“Under this system, ANU makes no decisions itself about any individual stocks”, he said, explaining that this was done to “more efficiently decrease the University’s investment exposure to CO2 intensive industries without increasing the University’s exposure to volatility in the equities market.”

Schmidt pointed out that due to the University’s ‘Socially Responsible Investment Policy’, the ANU domestic portfolio CO2 intensity had dropped from 352 tonnes per $1million in September 2014 – before ANU began it’s divestment strategy – to 154 tonnes per $1million.

These decreases are extremely significant, a 39% decrease in CO2 intensity compared to the previous policy, pointing to the University’s consideration of the issue.

However, there was no indication that the University was planning on fully divesting, as the open letter had called for.

The speech given by Fossil Free ANU can be found below and Brian Schmidt’s response on behalf on the University Council can be found here.

Fossil Free ANU Address to Council
By Luke Kemp

Introduction

Thank you for inviting us to present today. I’m Luke Kemp and I’ll be speaking on behalf of Fossil Free ANU, voicing the concerns of the student body and over 450 staff.
Admittedly I am a bit of an ANU tragic. I did my undergraduate here; I tutored here, completed my PhD here and am now a lecturer both at Fenner and Crawford.

I am proud to be an ANU alumnus and staff, and I was proud in 2014 when the ANU took the first positive steps towards divestment. I was proud of the students who advocated for such a change and who still do today.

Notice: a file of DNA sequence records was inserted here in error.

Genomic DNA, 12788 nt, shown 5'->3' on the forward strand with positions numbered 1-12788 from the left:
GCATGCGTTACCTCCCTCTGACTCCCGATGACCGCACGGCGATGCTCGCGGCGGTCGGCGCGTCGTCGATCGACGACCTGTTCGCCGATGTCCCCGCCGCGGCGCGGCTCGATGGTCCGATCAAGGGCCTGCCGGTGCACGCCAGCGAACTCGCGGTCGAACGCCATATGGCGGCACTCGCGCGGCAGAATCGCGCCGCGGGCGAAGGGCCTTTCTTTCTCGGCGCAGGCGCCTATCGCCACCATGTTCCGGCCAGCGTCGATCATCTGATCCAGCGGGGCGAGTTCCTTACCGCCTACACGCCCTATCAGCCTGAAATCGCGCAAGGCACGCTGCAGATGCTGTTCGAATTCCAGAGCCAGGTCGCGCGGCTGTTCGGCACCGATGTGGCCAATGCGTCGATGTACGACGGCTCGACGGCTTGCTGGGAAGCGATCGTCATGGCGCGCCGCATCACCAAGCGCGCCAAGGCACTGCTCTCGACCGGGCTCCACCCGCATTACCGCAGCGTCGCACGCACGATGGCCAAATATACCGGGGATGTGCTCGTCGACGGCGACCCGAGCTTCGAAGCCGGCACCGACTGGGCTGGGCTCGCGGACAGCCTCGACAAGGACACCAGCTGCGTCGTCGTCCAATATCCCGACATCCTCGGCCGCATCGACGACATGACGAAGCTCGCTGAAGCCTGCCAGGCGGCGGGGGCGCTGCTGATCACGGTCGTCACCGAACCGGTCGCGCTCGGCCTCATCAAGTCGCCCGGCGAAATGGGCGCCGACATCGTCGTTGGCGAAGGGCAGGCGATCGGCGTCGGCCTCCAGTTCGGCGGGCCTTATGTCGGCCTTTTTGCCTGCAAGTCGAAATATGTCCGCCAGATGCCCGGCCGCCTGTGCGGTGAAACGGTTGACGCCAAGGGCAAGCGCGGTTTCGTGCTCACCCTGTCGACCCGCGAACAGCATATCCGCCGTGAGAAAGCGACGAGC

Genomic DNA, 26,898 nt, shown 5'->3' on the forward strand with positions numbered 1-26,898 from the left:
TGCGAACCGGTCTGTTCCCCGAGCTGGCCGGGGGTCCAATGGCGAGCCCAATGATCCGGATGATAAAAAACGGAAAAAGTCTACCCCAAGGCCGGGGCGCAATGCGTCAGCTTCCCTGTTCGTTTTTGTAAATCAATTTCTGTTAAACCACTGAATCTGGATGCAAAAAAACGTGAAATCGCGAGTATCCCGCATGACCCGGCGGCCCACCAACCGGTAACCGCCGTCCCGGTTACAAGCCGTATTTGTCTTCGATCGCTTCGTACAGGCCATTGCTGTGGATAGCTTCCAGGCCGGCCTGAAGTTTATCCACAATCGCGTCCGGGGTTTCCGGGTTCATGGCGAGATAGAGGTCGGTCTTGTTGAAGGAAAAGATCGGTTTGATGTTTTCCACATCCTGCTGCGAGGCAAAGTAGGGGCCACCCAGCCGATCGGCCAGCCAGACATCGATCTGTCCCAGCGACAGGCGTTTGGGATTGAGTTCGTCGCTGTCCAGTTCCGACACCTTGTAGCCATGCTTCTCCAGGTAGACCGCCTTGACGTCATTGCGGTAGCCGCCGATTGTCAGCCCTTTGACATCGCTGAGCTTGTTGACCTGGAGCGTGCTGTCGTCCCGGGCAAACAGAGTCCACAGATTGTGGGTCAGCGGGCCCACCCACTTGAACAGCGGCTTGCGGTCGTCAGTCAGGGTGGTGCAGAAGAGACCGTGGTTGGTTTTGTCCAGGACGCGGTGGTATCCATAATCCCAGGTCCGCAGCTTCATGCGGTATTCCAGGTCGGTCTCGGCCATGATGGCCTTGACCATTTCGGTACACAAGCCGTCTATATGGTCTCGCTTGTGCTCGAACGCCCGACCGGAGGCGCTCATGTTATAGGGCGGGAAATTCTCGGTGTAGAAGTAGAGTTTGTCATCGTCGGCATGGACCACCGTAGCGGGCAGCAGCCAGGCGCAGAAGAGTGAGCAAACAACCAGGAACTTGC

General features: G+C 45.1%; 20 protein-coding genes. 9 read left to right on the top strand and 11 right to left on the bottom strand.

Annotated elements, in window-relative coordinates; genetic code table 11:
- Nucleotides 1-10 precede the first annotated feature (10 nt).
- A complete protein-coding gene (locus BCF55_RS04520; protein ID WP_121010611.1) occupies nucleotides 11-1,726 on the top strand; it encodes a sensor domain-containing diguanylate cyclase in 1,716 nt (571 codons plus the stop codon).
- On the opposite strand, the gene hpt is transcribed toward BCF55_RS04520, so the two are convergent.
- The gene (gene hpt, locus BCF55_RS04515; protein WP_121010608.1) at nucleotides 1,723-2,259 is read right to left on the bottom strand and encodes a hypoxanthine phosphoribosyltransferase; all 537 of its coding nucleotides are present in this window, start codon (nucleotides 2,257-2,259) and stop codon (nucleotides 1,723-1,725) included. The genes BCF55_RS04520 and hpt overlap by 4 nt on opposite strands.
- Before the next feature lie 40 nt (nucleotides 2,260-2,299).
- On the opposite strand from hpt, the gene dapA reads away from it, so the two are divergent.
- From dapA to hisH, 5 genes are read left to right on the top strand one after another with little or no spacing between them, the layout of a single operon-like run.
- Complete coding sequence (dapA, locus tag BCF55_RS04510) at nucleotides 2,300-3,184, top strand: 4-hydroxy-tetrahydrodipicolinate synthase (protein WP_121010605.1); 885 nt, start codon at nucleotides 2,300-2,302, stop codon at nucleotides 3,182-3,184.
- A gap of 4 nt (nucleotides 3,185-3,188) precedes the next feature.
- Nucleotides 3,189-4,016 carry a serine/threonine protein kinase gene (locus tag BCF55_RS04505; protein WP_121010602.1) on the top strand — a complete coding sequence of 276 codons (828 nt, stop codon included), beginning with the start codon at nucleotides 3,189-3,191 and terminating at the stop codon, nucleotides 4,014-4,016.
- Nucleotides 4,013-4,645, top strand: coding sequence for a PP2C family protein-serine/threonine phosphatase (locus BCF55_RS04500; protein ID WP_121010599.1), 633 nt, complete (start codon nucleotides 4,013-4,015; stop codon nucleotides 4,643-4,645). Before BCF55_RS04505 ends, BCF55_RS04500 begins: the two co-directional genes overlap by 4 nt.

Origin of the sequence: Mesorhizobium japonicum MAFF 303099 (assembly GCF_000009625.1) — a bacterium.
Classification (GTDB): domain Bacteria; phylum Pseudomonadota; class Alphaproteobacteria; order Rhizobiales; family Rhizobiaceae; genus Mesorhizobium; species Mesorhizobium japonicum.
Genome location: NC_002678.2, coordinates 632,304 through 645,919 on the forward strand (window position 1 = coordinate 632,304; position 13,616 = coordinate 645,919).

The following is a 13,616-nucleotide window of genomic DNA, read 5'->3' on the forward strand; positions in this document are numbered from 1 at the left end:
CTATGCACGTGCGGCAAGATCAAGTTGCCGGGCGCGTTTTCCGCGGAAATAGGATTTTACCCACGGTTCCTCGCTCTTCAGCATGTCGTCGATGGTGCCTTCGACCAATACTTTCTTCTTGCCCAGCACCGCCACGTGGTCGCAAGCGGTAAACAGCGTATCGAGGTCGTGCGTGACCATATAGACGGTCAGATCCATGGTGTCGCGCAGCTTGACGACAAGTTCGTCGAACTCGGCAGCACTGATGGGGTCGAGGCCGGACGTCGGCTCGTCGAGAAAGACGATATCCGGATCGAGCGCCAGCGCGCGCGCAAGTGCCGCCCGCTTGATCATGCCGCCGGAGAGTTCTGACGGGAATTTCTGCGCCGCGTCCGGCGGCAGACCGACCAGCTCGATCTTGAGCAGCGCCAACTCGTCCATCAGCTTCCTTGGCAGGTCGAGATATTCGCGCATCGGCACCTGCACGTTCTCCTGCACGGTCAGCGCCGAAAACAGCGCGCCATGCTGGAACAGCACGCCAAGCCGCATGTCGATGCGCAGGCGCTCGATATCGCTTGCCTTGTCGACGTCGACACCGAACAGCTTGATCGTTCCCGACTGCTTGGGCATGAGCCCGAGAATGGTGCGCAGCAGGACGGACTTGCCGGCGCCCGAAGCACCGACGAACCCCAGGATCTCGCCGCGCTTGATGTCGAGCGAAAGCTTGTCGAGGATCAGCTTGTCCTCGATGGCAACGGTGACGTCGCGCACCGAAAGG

I was proud when the ANU took a principled stance and did not succumb to pressure from the fossil fuel lobby. The national and international reaction showed that the ANU can make a profound difference by demonstrating climate leadership. But this is not enough: we continue to hold investments in some of the largest fossil fuel companies in the world. As a climate policy researcher I am truly not proud of this.

ANU Council has an opportunity to complete the commendable work it began – to divest the rest of its fossil fuels investments and demonstrate true and consistent climate leadership.

There are clear moral, financial and democratic reasons why the ANU should divest.

Moral

Firstly, We agree with Vice-Chancellor Brian Schmidt’s characterisation of climate change as the great challenge for humanity over the next hundred years.

The continued operation of the fossil fuel industry threatens the health of our population, and our environment. The industry also threatens the integrity of our politics by deliberately preventing government action on climate change. Our continued investment makes us morally culpable for their actions.

Additionally, this contradicts ANU’s socially responsible investment policy, which requires the University to avoid investing in companies that are “likely to cause substantial social injury”. We need look no further than ANU’s own climate research to see the immense social harm caused by the fossil fuel industry.